Wednesday, 27 June 2012

Winning the impossible lottery

Photo: Nick See
I wanted to call this post 'The Lottery Paradox', but it turns out that title is already taken by a very similar idea. The version I'm going to discuss is a bit more extreme and has a different focus.

It is inspired by some thoughts I've been having related to the validity of the Anthropic Principle (the subject of my last post), inspired by the comments left by Callum J Hackett on that post.

Suppose the nation of Foobar has a national lottery, but the way it works is that every single day, one of the citizens is chosen at random to win a big prize.

Now suppose that the nation of Foobar has an arbitarily huge number of citizens (say a Googolplex).

I'm going to try to persuade you to believe two completely opposing conclusions about the possibility of believing that you have won this lottery. One of these conclusions is true, and one of them is false. See if you can tell which is which.

Saturday, 23 June 2012

The anthropic principle goes wild

The anthropic principle has been much discussed and it is likely that you have already come across it. It's a strange and counter-intuitive idea because it seems to place human beings in a privileged central place in our account of why our world is the way it is.

I want to raise the subject because the anthropic principle is exactly the kind of logical or philosophical argument that might have a bearing on the fundamental existential questions I mentioned in my last post.

The anthropic principle is a simple but profound idea that at first sounds like a useless tautology. It explains that we shouldn't be too surprised to find ourselves in an environment that is so well suited to us, because if our environment were not as it is then we would not be as we are.

To paraphrase Douglas Adams: to marvel at the many wonderful and hospitable aspects of our world that enable our existence is like a sentient puddle being impressed with how well its pothole fits its shape.

The anthropic principle explains why the earth is positioned in the narrow band of space at just the right distance from the sun to allow liquid water to exist. It explains how life can have come into existence despite the long odds of its arising by chance. It explains how this life can have evolved into intelligent self-reflective creatures such as ourselves.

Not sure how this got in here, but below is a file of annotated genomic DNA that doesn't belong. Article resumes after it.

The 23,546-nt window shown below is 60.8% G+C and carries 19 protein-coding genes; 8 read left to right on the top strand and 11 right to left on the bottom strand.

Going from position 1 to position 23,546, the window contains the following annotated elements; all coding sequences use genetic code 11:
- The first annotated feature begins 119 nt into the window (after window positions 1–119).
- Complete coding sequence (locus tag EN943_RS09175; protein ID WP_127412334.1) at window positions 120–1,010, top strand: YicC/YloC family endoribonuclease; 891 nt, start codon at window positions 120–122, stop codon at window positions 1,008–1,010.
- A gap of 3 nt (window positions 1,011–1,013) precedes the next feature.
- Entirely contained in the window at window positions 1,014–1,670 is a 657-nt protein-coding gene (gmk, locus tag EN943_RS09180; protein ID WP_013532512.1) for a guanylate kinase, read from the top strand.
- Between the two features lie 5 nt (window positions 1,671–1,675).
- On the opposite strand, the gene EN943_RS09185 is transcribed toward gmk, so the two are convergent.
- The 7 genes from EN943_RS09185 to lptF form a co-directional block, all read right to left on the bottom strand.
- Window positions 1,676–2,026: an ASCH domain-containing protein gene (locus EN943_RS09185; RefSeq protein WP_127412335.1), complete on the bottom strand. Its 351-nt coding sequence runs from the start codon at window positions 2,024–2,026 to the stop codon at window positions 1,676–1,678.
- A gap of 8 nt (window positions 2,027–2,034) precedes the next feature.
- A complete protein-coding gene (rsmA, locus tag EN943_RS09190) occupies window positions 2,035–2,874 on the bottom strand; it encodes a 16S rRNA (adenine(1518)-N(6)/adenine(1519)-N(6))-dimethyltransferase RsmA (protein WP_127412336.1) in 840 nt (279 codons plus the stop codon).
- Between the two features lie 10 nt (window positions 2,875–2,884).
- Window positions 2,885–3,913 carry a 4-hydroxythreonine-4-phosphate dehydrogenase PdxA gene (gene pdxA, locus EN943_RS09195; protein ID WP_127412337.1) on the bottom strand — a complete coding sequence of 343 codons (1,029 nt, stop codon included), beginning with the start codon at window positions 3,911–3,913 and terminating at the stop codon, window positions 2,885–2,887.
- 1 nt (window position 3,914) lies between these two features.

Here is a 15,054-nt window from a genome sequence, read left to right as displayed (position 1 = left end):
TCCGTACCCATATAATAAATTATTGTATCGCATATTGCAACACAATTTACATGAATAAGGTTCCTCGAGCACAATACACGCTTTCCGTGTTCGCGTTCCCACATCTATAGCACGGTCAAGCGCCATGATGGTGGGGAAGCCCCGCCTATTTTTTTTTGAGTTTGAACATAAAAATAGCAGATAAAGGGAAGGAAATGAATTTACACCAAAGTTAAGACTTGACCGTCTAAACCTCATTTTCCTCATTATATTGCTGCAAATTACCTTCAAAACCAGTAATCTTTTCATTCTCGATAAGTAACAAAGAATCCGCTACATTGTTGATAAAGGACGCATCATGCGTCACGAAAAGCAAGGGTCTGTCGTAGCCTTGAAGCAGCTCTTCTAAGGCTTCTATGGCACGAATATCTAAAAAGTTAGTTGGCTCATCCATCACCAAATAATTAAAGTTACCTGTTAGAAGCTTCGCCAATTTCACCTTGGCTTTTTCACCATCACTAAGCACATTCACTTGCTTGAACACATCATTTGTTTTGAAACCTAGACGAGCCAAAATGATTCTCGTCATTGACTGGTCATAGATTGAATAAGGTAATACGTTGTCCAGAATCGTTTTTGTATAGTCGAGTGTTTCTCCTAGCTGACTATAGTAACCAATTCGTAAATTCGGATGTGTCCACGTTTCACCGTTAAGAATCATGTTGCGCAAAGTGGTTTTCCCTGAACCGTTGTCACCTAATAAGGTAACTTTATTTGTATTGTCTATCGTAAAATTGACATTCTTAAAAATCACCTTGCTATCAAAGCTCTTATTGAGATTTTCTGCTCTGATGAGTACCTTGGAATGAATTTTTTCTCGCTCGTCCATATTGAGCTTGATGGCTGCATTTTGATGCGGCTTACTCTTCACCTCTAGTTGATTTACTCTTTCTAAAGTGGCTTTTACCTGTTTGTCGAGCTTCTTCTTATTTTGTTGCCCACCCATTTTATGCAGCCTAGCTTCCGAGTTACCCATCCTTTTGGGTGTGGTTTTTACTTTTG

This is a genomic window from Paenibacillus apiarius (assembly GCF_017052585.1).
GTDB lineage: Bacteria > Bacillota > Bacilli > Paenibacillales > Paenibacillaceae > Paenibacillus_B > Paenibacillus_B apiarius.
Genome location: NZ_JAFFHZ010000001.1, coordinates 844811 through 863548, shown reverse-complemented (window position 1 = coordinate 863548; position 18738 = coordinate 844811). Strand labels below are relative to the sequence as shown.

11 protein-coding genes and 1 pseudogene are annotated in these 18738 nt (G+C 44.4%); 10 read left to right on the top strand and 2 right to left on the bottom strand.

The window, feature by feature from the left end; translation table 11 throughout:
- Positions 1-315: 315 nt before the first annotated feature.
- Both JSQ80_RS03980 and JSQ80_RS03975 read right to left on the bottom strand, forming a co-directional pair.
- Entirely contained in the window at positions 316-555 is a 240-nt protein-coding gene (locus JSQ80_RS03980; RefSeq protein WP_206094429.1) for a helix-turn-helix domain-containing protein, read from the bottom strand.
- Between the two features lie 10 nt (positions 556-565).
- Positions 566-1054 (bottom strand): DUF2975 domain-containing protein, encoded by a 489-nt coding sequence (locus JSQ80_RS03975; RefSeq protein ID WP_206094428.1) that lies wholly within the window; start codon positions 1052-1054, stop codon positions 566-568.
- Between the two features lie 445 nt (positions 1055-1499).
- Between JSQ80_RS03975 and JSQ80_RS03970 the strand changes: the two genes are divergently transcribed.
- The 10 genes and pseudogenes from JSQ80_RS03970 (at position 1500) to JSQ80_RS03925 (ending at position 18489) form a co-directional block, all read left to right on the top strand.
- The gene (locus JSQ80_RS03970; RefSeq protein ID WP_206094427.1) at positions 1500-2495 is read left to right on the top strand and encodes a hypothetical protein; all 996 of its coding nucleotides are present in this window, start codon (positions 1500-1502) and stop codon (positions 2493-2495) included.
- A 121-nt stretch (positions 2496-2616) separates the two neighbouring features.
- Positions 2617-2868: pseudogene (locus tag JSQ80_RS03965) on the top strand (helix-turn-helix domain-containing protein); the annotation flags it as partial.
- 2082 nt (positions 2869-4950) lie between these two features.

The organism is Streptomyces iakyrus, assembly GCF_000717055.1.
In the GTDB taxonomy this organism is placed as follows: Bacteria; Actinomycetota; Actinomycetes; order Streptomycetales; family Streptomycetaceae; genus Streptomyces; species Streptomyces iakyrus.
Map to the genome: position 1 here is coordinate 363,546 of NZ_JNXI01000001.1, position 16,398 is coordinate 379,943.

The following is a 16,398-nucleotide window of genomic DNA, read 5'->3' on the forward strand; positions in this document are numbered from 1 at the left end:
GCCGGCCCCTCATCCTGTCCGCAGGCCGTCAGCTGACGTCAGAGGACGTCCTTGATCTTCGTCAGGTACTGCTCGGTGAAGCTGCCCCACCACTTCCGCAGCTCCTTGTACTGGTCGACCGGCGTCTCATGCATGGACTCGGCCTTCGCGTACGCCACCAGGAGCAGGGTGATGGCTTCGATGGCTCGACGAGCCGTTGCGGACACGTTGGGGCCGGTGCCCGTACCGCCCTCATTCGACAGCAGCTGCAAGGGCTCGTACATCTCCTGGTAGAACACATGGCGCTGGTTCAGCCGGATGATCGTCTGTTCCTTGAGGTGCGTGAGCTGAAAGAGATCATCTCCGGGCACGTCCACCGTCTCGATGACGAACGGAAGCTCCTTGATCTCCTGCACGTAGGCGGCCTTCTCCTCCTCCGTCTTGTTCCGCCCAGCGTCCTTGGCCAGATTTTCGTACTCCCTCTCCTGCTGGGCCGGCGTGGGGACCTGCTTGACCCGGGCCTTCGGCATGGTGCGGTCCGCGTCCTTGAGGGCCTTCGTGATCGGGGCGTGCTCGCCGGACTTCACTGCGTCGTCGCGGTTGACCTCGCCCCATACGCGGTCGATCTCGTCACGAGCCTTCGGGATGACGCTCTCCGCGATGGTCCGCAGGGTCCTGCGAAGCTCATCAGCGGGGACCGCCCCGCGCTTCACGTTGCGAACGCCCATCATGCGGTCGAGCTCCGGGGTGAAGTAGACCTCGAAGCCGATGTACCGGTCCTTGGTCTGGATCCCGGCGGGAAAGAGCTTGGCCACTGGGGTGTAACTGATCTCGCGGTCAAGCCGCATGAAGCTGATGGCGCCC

Thinking of life, the universe and everything

The great hope of physicists such as Stephen Hawking and Lawrence Krauss is that a deep understanding of physical law will ultimately lead to an answer to the ultimate questions. Why are we here? Why does any universe exist at all? Why are the physical laws the way they are? What is the answer to the question of life, the universe and everything?

This question has been bothering me for a long time, ever since I was a small child in fact. When I was taught that we fall because of the force of gravity, I was first confused and then dissatisfied.

I have already discussed why I was confused in an earlier blog post, but essentially it was because it seemed natural to me that anything without support should fall. After all, without support, there's nothing to keep it up! There seemed to be no need to invent some mysterious force called "gravity".

This confusion did not last long. On becoming accustomed to the concept, I could see that it made sense. There is no clear logical reason why something should fall down without support any more than it should fall into the sky if not tied down. Clearly the concept of gravity makes sense.

If only it were not so dissatisfying!

Thursday, 21 June 2012

Super naturalism

Naturalism is a metaphysical proposition assumed by scientists (at least real scientists!) as they go about their work. Naturalism holds that every phenomenon we observe, and every phenomenon we will observe, is a result of natural processes. Even scientists of faith assume this position, limiting their belief in miracles to their private lives. This keeps us from taking supernatural shortcuts in our scientific investigations. We can never simply shrug and say "God did it!".

For most atheists, this proposition is more than an assumption, it is a belief. But what does this belief actually mean? What differentiates the natural from the supernatural?

Thursday, 14 June 2012

Essential identity: Meet your future selves

While discussing my ideas about identity with a friend, it became apparent that I hadn't delved sufficiently deeply into the existential consequences of cloning yourself body and mind. This friend appeared to agree with me on most of what I had written, but when I proposed a new thought experiment to him, he came to very different conclusions to me.

The thought experiment is simple enough, and asks whether you have any interest in the welfare of your clone should you clone yourself.

Saturday, 2 June 2012

Essential identity: Paradoxes resolved

This cartoon is an excellent illustration of the problems posed by our intuitive notions of identity. I saw it on television as a child and it has stayed with me, prompting much of my thoughts on the subject.

In this post, I will give my answers to the questions posed by thought experiments such as this.

Essential identity: The essence of essence

It seems that we cannot tie the identity of a person to their physical characteristics or to the atoms that make up their bodies. The former cannot be true because we regard physically identical individuals to be distinct people. The latter cannot be true because these atoms are recycled constantly.

It seems identity of people and things may be bound up in some sort of non-physical mystical "essence". If this were not so, Christopher Walken could have just bought another watch for Bruce Willis.